Sadly we again saw many Syrian families begging on the streets with seemingly very little support so Chris was soon relieved of all her change and a couple of notes.

When we found the fruit market we had fun with the vendor who claimed to be German but with a Turkish mother; he was definitely more Turkish than German. We stocked up on delicious fruit and tomatoes. Along the way we just had to go into a store selling dried fruits, spices and came out with 300 grams of Turkish delight and a box of dates. We called the Cloe water taxi service and we were transported back to Clio. By then it was two in the afternoon and we were not really in the mood for another very noisy night so close to Bodrum. So we decided after some discussion that we should head for Knidos now. So up with the anchor and we had a great downwind sail with up to 20 knots of wind almost all the way. On arrival at Knidos we were not sure of getting a spot as the place was full of charter boats ramped up 5 boats deep and 5 boats long, as well as gullets tied to the land and yachts and catamarans in the rest of the small port.

Francis circled around a couple of times and we figured we could squeeze in near the shore. As Chris started dropping the anchor, the chain bunched up and it jammed and would not go down. After struggling for a bit with a bunched up chain we moved out into clear water where Chris finally got the chain free and we went back to try again. This time it went straight in and Clio's anchor was holding fast.

We finally settled and enjoyed an excellent potato bake for dinner and Chris had a couple of hard earned glasses of wine, together with Kathy and Charlie. And the blue lamp made dining al-fresco in the cockpit even more enjoyable .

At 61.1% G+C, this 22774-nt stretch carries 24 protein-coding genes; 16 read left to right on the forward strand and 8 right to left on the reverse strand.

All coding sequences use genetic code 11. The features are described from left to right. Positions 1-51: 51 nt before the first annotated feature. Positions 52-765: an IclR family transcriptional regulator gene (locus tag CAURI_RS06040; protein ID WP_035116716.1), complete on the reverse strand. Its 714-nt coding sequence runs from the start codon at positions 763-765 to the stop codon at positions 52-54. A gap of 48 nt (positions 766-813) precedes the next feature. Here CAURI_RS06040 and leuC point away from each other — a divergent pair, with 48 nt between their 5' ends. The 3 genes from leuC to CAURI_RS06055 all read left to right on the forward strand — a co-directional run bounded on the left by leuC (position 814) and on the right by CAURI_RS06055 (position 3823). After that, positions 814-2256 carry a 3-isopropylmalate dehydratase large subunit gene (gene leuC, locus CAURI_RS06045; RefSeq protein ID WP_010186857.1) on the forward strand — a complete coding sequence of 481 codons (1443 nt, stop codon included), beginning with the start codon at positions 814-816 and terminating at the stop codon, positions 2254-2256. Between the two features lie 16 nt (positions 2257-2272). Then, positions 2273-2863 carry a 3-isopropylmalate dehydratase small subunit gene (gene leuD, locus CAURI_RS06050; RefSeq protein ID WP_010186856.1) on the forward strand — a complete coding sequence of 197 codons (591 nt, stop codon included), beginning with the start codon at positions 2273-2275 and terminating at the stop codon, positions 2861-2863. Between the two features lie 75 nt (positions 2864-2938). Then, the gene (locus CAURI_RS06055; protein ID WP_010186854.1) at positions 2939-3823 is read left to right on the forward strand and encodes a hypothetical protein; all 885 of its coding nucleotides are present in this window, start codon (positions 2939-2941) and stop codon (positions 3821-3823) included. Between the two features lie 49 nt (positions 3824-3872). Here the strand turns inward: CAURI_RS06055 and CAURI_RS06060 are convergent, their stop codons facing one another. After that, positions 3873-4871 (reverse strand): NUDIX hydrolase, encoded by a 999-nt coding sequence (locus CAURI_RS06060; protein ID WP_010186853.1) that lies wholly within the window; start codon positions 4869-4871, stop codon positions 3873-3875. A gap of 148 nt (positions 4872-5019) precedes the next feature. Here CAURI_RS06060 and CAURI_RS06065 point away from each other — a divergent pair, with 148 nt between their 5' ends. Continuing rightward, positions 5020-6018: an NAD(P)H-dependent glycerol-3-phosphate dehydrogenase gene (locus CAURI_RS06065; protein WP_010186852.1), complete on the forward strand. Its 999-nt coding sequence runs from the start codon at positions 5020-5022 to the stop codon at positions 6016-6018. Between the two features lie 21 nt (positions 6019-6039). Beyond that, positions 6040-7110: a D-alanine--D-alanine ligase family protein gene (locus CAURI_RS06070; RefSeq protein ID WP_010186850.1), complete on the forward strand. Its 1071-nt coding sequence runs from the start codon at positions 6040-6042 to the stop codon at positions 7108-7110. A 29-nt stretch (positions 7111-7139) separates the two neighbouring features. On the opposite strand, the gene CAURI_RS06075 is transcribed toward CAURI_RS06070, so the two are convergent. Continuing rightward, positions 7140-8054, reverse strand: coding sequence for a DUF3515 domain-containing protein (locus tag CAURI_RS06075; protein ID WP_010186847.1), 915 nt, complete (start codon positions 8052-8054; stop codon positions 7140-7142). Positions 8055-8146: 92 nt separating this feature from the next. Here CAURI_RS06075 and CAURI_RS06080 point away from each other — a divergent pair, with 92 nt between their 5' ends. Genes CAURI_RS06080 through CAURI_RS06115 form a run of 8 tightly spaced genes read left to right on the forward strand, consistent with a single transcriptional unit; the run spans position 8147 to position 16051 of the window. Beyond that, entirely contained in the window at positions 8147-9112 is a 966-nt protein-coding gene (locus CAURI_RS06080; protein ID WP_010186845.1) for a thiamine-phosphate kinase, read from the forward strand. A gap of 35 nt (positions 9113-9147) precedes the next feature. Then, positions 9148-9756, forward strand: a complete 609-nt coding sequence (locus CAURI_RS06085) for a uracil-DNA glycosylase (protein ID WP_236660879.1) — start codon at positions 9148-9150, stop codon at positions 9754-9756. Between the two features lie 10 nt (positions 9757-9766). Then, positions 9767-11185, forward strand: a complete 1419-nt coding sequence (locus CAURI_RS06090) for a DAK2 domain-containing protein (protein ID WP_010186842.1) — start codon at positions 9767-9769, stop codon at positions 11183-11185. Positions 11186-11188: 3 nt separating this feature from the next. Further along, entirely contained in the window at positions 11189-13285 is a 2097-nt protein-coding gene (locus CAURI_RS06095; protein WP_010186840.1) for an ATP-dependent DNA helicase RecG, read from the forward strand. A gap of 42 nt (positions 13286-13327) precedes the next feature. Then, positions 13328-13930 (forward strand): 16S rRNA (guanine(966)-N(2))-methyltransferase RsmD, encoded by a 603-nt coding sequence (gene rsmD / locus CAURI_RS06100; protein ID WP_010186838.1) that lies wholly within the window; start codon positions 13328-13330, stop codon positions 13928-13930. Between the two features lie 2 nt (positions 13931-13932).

Skipper was not happy about Clio being so close to the rocky shoreline so decided to spend the night out in the cockpit just in case the wind turned and she swung too far that way. Although she came close at one stage during the night with only 60 cm of water under her keel, we managed to make it to morning without having to make a move.

The next morning, Monday 14 September, we put Charlie and Kathy ashore to explore the Greek and Roman ruins of Knidos. When being dropped off Kathy jokingly told us not to sneak away in Clio, leaving them behind. So when Chris and Francis moved Clio to a better spot, they must have looked on with some trepidation as we upped anchor and started to move the boat. To prevent the skipper having to wake/sleep another night in the cockpit, we found a much better spot in the corner of the port and secured her with a stern line to the shore, this time with 2.5m water under the keel and a very securely dug in anchor. Knidos port is such a beautiful spot and during the day most of the boats vacated and we pretty much had the place to ourselves. Time for sundowners (bottom right photo)!
Vessel Name: Clio
Vessel Make/Model: Bavaria 47 Cruiser
Hailing Port: Brisbane, Australia
Crew: Christine and Francis
About: Happy laid-offs, with Greek and Turkish privileges
Extra: Also have a look at Map of our 2016 journey anchorages:
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Clio's Photos - Main